Shots fired at Muslim voters as hotly contested Sri Lankan presidential polls close
Polls closed on Saturday evening in the election. Some observers see the incident as part of a coordinated effort to disenfranchise Sri Lanka’s Muslim minority.
There were no reported injuries in the convoy attack and police were investigating, said Manjula Gajanayake, spokesman for the Colombo-based Centre for Monitoring Election Violence.
The centre said there were reports elsewhere of minor election law violations, such as supporters influencing voters near polling stations and distributing mock ballots with party symbols.
Campaigning for Sri Lanka's presidential election was dominated by worries over national security, which was pushed to the forefront after deadly Islamic State-inspired suicide bomb attacks on Easter Sunday that killed 269 people.
At the same time, there is fear among both the Tamil and the Muslim minorities in Sri Lanka about a return to power of front-runner Gotabaya Rajapaksa, a hard-line former defence official under his brother, ex-President Mahinda Rajapaksa.
Rajapaksa had been widely expected to triumph over the ruling party candidate, Housing Minister Sajith Premadasa, but as the election approached, the race became very close.
Nearly 16 million of the 22 million people were eligible to vote and choose a new president from a record 35 candidates. President Maithripala Sirisena, who was elected in 2015, is not seeking reelection. Results are expected as early as Sunday.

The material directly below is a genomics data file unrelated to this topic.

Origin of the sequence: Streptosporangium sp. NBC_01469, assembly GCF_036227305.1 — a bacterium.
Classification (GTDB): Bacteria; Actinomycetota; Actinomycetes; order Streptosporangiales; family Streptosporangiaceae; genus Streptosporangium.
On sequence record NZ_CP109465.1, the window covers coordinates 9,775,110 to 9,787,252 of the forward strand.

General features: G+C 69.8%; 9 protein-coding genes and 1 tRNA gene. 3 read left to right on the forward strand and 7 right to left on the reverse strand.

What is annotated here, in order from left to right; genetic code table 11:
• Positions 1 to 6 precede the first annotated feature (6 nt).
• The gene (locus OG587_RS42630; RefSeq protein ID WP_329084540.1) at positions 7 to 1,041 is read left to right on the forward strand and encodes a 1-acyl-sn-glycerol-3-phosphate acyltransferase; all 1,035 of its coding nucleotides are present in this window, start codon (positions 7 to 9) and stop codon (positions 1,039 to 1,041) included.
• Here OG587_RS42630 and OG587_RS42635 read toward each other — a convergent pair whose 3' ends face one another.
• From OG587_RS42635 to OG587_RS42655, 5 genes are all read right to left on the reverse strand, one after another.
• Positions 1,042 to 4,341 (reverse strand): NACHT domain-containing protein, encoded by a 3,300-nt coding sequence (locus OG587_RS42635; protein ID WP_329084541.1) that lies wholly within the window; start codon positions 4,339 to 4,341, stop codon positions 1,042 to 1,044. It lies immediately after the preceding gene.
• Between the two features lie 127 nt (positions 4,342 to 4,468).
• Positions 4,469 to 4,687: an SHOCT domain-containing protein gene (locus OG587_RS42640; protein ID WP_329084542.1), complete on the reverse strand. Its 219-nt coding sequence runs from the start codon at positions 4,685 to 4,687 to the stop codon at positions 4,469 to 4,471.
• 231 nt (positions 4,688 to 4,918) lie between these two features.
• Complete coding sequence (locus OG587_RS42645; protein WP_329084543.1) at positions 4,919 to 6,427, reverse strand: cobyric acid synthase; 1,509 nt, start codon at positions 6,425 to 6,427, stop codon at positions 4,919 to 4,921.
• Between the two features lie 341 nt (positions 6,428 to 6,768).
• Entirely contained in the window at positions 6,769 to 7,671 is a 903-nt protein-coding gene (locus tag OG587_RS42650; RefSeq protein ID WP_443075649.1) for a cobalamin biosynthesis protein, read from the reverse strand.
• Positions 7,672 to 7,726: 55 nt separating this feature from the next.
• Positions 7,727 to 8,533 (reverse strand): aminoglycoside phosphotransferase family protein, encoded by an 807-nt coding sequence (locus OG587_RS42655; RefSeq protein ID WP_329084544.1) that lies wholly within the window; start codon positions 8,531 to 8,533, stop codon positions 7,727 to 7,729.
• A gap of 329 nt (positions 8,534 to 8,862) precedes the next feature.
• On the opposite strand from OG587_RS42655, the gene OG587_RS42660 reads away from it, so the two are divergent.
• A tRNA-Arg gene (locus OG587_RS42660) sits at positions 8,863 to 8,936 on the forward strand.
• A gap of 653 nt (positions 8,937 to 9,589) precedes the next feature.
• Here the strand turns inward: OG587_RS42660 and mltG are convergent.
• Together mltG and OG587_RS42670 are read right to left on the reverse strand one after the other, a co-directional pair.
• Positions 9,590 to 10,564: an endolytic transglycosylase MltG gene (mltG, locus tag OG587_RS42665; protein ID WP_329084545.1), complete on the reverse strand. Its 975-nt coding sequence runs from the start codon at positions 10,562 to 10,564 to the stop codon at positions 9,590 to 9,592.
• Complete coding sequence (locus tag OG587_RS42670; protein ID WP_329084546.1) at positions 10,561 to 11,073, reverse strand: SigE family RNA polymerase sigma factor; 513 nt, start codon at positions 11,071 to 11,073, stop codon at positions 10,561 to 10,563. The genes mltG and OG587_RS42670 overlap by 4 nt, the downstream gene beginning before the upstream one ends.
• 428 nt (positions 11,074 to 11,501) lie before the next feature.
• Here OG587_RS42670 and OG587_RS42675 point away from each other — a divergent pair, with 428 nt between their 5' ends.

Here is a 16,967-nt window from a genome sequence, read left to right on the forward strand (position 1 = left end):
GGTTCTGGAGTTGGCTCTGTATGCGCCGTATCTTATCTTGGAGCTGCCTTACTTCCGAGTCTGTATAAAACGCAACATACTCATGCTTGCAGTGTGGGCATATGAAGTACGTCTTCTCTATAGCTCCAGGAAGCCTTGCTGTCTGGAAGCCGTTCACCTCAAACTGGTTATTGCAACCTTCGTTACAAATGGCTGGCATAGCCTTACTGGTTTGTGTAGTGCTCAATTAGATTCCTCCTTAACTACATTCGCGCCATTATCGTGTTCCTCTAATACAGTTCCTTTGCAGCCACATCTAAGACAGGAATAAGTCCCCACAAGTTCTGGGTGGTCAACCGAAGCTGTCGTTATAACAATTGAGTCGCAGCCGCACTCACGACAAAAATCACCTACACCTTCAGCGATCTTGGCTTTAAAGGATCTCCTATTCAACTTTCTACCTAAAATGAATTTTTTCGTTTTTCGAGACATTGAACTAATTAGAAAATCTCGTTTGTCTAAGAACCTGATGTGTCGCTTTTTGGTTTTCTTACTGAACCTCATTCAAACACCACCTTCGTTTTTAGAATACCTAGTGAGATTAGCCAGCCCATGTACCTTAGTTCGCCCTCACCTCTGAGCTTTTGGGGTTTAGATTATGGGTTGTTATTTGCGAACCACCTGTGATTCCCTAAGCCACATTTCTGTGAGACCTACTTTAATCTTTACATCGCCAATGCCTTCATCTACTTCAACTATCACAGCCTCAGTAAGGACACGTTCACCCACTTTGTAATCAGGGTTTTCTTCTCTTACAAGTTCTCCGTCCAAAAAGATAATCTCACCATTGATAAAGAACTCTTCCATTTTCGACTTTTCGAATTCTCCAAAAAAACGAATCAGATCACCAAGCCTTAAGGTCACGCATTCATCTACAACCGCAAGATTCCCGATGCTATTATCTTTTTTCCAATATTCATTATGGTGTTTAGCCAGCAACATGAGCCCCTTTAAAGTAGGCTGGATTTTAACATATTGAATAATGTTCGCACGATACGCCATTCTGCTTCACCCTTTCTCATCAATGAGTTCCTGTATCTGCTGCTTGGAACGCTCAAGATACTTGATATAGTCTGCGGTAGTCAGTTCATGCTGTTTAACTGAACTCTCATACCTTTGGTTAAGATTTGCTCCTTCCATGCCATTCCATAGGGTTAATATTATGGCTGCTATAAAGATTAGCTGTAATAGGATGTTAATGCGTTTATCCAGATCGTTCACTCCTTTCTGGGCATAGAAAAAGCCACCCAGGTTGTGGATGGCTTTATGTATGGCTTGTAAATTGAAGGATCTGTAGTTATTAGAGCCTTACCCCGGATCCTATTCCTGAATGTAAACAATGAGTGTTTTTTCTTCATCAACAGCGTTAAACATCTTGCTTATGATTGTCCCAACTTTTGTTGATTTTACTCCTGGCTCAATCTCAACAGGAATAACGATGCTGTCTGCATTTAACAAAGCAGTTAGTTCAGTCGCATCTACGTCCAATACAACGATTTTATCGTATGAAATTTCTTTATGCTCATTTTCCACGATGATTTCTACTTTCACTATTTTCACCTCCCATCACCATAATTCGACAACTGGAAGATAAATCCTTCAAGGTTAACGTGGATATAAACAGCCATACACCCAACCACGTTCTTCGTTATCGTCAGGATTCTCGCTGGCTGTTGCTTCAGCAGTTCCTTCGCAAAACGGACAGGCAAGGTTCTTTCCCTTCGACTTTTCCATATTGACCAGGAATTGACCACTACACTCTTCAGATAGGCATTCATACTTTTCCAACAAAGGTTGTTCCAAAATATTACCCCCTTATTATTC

A decade of peace following nearly 30 years of civil war was shattered earlier this year when homegrown militants pledging loyalty to the Islamic State group detonated suicide bombs at three churches and three hotels. Gotabaya Rajapaksa, 71, cast himself as the only candidate capable of protecting Sri Lankans from such attacks.
During the war, he was accused of persecuting critics and overseeing what were called "white van squads" that whisked away journalists, activists and Tamil civilians suspected of links to the Tamil Tigers.
Some were tortured and released, while others simply disappeared. The Rajapaksa brothers are also accused of condoning rape and extrajudicial killings and deliberately targeting civilians and hospitals during the war.
The Muslims attacked on Saturday were part of a convoy organised by Premadasa's supporters, who had taken them back to vote in the northern district of Mannar. Many Muslims fled the area in 1982, when the Tamil insurgency began to grow, while others were evicted from northern Sri Lanka in 1990.
The Elections Commission had encouraged them to register as voters in Mannar but had not arranged enough transportation to bring them from their homes in the northwestern district of Puttalam, Gajanayake said.
As they were heading to vote, they were shot at, pelted with stones and blocked by burning tires hours before polls opened.
Shreen Saroor, an activist working with displaced Muslims, said the attack made them more determined to vote. Many used public transport and private vehicles to get to the polling stations in Mannar.
"There is a concerted effort to keep the Muslims away from the ballot box," Ratnajeevan Hoole, a member of the Elections Commission, told The Associated Press.
It wasn´t immediately clear whether any of the attackers had been arrested.
Hoole said he had called for the arrest of a former top Tamil rebel commander in the east, now in alliance with Rajapaksa, for making inflammatory comments against Muslims in the run-up to the election. However, his request was not heeded.
The ex-rebel commander, Vinayagamoorthy Muralitharan, broke away from the Tamil Tigers in 2004 and worked with the government to defeat the rebel group. His split helped the government end the 26-year war.
Hoole said that in videos posted on social media, Muralitharan - also known as Karuna Amman - had talked about the need to suppress the Muslim vote to undermine Muslims' growing influence in Sri Lanka's Eastern province.